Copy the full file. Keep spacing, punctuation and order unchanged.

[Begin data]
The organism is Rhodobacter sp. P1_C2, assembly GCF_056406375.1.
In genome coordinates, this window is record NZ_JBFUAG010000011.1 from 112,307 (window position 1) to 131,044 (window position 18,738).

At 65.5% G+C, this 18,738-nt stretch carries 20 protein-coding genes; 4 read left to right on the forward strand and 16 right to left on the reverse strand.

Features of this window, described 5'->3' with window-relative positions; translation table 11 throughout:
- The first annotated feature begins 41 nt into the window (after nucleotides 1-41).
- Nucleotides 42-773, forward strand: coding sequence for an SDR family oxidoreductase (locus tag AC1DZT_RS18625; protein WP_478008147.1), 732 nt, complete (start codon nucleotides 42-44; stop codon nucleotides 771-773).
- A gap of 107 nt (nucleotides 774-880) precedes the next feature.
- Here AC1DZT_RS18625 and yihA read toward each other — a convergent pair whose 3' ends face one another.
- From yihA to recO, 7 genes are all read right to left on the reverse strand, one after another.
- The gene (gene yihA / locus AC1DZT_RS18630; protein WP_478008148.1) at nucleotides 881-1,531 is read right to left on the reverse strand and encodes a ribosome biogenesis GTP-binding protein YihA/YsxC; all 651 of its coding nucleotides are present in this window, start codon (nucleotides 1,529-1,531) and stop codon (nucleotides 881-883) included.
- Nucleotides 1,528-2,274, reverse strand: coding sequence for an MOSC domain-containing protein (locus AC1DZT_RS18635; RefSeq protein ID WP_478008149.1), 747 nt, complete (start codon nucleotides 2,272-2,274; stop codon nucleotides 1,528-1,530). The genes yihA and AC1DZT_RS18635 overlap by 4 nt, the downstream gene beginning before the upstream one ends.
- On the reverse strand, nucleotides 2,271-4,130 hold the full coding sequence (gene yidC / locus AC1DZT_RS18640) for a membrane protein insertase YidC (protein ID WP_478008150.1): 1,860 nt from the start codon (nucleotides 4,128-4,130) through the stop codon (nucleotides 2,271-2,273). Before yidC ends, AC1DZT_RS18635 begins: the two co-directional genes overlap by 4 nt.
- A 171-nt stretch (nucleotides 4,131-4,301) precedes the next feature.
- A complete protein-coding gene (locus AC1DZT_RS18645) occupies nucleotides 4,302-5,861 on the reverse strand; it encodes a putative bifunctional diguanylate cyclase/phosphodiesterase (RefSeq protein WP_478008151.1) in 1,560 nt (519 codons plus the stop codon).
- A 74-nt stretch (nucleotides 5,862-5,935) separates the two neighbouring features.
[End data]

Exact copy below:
The organism is Rhodobacter sp. P1_C2, assembly GCF_056406375.1.
In genome coordinates, this window is record NZ_JBFUAG010000011.1 from 112,307 (window position 1) to 131,044 (window position 18,738).

At 65.5% G+C, this 18,738-nt stretch carries 20 protein-coding genes; 4 read left to right on the forward strand and 16 right to left on the reverse strand.

Features of this window, described 5'->3' with window-relative positions; translation table 11 throughout:
- The first annotated feature begins 41 nt into the window (after nucleotides 1-41).
- Nucleotides 42-773, forward strand: coding sequence for an SDR family oxidoreductase (locus tag AC1DZT_RS18625; protein WP_478008147.1), 732 nt, complete (start codon nucleotides 42-44; stop codon nucleotides 771-773).
- A gap of 107 nt (nucleotides 774-880) precedes the next feature.
- Here AC1DZT_RS18625 and yihA read toward each other — a convergent pair whose 3' ends face one another.
- From yihA to recO, 7 genes are all read right to left on the reverse strand, one after another.
- The gene (gene yihA / locus AC1DZT_RS18630; protein WP_478008148.1) at nucleotides 881-1,531 is read right to left on the reverse strand and encodes a ribosome biogenesis GTP-binding protein YihA/YsxC; all 651 of its coding nucleotides are present in this window, start codon (nucleotides 1,529-1,531) and stop codon (nucleotides 881-883) included.
- Nucleotides 1,528-2,274, reverse strand: coding sequence for an MOSC domain-containing protein (locus AC1DZT_RS18635; RefSeq protein ID WP_478008149.1), 747 nt, complete (start codon nucleotides 2,272-2,274; stop codon nucleotides 1,528-1,530). The genes yihA and AC1DZT_RS18635 overlap by 4 nt, the downstream gene beginning before the upstream one ends.
- On the reverse strand, nucleotides 2,271-4,130 hold the full coding sequence (gene yidC / locus AC1DZT_RS18640) for a membrane protein insertase YidC (protein ID WP_478008150.1): 1,860 nt from the start codon (nucleotides 4,128-4,130) through the stop codon (nucleotides 2,271-2,273). Before yidC ends, AC1DZT_RS18635 begins: the two co-directional genes overlap by 4 nt.
- A 171-nt stretch (nucleotides 4,131-4,301) precedes the next feature.
- A complete protein-coding gene (locus AC1DZT_RS18645) occupies nucleotides 4,302-5,861 on the reverse strand; it encodes a putative bifunctional diguanylate cyclase/phosphodiesterase (RefSeq protein WP_478008151.1) in 1,560 nt (519 codons plus the stop codon).
- A 74-nt stretch (nucleotides 5,862-5,935) separates the two neighbouring features.